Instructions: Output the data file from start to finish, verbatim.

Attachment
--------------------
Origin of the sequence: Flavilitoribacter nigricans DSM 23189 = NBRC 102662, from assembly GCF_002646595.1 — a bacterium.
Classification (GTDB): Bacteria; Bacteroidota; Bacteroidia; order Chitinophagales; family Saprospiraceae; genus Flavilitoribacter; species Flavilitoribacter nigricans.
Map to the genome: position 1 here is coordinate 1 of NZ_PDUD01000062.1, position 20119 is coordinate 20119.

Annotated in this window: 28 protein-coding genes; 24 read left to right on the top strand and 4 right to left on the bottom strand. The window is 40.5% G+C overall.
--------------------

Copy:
Origin of the sequence: Flavilitoribacter nigricans DSM 23189 = NBRC 102662, from assembly GCF_002646595.1 — a bacterium.
Classification (GTDB): Bacteria; Bacteroidota; Bacteroidia; order Chitinophagales; family Saprospiraceae; genus Flavilitoribacter; species Flavilitoribacter nigricans.
Map to the genome: position 1 here is coordinate 1 of NZ_PDUD01000062.1, position 20119 is coordinate 20119.

Annotated in this window: 28 protein-coding genes; 24 read left to right on the top strand and 4 right to left on the bottom strand. The window is 40.5% G+C overall.